I let her drive as far as church last week (about 12 miles) and I've found depths and reserves of patience I didn't know I had. Despite the fact that she hasn't mastered left hand turns or at the time, was driving so near the curb, I had to patiently drift her away from looming telephone poles and fire hydrants, we made it in one heart-jumping piece with only one moment of sheer panic. I forgot that this one lane only leads to the expressway and I was NOT ready to take her on the expressway. But we weathered even that moment well and got back on track.
It's odd to have my daughter take care of me after so many years of things being the other way around. Weird to be a passenger after so many years of being her chauffer.
Driving with her takes me back to what I call our "Traveling Days". Back when she was in preschool, before I met Ye Old Matey, we would go for drives, just the two of us, with no destination and for no reason at all. I had a tiny hatchback with no radio so we sang. We sang all the songs from Barney and from church and I taught her every single song my mother and grandmother had ever taught me. One December we realized that the tuner was gone, but the tape player still worked. I picked up a Bing Crosby Christmas tape on sale at a gas station and we wore through Melekalikinaka and she must have been the only three year old to know all the words to Christmas in Kilarney.
I didn't think she remembered those days, she was so young. When we had our moment of panic on the road and finally got back on track, I started humming, without even realizing it:
Oh we ain't got a barrel of money
We may be ragged and funny
And without thinking, she joined in:
But we'll travel along
Singing our song
Side by side.
And she said, "Mama, do you remember..."
And I said, "Yes, baby. I do."
Wednesday, October 03, 2007
(Rally Time & Location have been updated below!)
Where: In front of the Federal Bldg downtown (550 Main St.)
When: Thursday, Oct 4 2007, 1:30 PM
Click here to RSVP
President Bush just vetoed health care for children. In only his fourth veto ever, he blocked health care coverage for millions of uninsured—and mostly poor—kids.1 The Washington Post is calling this "the biggest domestic policy clash of his presidency."2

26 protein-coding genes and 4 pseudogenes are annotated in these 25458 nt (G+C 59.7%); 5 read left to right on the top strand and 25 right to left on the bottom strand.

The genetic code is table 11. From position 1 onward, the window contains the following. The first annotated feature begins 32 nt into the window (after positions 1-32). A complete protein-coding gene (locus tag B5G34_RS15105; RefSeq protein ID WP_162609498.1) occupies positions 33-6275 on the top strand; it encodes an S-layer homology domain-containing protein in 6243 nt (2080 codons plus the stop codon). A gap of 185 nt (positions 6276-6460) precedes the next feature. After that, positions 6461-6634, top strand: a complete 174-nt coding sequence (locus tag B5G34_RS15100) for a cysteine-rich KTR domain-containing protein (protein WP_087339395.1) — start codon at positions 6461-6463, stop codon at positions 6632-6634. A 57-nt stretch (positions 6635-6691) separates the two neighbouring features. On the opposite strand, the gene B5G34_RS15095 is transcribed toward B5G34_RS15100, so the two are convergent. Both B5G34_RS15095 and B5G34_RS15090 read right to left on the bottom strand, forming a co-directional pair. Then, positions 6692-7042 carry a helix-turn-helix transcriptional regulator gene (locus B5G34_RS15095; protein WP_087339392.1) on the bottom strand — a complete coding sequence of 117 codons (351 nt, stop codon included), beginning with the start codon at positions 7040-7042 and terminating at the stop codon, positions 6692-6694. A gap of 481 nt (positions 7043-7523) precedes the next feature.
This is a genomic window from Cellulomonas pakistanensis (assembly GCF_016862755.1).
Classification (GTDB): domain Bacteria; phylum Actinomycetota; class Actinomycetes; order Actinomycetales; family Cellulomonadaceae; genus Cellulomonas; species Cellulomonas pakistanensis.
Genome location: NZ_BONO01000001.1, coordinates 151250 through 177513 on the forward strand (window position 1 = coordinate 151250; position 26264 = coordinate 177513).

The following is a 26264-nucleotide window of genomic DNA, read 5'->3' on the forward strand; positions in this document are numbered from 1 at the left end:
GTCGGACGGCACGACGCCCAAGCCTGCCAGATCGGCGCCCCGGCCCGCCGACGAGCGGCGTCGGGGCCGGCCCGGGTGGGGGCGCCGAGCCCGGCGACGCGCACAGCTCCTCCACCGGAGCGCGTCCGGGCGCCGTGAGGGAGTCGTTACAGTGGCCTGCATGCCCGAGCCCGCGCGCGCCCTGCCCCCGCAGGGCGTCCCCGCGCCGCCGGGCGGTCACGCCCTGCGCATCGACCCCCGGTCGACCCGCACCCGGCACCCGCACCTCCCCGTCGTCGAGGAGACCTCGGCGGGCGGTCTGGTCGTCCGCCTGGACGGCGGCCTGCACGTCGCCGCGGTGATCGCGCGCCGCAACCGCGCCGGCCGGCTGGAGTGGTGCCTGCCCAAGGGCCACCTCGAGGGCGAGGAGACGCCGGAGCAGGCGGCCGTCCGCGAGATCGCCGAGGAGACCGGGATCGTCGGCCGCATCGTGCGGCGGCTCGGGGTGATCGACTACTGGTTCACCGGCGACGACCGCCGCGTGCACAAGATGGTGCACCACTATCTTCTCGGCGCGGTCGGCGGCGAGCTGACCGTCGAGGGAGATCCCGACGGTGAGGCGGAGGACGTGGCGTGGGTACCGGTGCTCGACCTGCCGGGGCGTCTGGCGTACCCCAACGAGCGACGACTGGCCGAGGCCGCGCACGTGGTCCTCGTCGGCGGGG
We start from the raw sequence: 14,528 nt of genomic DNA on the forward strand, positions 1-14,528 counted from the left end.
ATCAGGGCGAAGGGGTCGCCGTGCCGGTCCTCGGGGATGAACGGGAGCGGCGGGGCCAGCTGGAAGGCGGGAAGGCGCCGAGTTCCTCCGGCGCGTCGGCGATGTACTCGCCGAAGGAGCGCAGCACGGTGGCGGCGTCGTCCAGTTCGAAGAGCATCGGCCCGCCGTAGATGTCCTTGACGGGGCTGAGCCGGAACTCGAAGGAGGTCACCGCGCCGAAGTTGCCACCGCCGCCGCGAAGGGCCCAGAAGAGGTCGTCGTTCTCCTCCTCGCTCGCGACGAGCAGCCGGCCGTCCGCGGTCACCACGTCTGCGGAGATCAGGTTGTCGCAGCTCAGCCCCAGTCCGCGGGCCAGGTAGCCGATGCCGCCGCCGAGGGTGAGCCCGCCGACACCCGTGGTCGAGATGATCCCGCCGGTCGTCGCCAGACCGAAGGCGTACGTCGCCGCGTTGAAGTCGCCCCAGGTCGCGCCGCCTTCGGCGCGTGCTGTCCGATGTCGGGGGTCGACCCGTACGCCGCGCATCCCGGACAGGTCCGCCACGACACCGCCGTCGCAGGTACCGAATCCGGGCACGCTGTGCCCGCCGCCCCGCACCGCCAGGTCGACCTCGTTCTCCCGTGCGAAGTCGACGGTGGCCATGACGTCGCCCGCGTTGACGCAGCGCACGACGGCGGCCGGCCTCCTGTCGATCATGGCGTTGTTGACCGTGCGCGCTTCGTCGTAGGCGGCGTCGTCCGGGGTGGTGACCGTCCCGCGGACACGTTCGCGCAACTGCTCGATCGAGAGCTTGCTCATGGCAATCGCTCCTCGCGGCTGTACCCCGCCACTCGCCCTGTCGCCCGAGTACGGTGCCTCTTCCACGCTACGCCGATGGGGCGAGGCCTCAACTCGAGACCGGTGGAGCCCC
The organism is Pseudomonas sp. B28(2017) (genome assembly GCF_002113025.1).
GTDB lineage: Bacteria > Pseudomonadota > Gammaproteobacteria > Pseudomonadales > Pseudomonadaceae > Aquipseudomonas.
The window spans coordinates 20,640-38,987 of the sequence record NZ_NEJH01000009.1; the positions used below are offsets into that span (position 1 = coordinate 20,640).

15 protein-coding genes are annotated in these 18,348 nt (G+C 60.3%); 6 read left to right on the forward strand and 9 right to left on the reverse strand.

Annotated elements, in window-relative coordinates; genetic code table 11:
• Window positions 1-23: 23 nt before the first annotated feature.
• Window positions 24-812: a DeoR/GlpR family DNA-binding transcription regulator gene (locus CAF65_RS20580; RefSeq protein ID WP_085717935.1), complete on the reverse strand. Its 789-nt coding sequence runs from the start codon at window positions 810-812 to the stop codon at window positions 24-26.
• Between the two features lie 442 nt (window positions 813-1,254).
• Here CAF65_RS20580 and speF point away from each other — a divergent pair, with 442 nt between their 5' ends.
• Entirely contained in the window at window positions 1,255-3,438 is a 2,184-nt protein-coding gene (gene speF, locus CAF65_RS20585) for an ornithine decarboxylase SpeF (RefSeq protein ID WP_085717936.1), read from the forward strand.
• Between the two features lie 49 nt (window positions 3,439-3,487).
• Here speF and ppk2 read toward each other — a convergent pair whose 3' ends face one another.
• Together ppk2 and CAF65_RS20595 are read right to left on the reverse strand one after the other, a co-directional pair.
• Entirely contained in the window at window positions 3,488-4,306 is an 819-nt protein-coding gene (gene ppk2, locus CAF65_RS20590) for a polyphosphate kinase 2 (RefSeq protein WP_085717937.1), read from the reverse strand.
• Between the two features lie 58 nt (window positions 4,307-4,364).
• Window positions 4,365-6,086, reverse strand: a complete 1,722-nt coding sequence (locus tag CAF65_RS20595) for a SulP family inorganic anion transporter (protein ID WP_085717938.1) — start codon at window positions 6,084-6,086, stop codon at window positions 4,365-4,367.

Bush is totally out of step with public opinion—even 61% of Republicans support the children's health care bill.3 We need just 15 more Republicans in Congress to break with Bush to override the veto.
I am going to the rally. The new time is in the middle of my workday inconvenient (it was originally at 4:30 pm) but I'm going to nip a bit of extra lunch time and go. As a parent who knows the trials of being unemployed and having no health insurance, I can't afford not to go.
See you there!
Deborah : )
Tuesday, September 25, 2007
I posted about it on my blog and I shared my experience with Jason Haap, also known as the Dean of Cincinnati. Jason runs a very popular media activism blog, The Cincinnati Beacon, which notably, may well be the first blog to actually move to a print edition.
I really like Jason. I've worked with him and he's given attention to several stories here at Deb Lite. When I told him my story about Mitch, Jason said he'd heard similar things elsewhere but also that he'd met him personally and felt that Mitch was, "A good guy." Even so, he would take my words into consideration.
He said he would write about Mitch but he hasn't and that's a shame. I gave him several items that I was willing to go on the record about as far as Mitch was concerned. Still no dice.
In addition to my personal issues with Mitch, I feel that Mitch Painter is a bigot and a slumlord. I found Painter to be decidedly unprofessional, unintelligent and a horrendous speller.
This is my own humble opinion and far be it for anyone to preach this as gospel. But I am writing it on my own blog as my own opinion and Mitch would have to go a lot further than what he has done- namely sending me a one-line email of apology- to prove to me otherwise. I loathe to think of this type of person in our City Government or really, in a responsible position of any kind.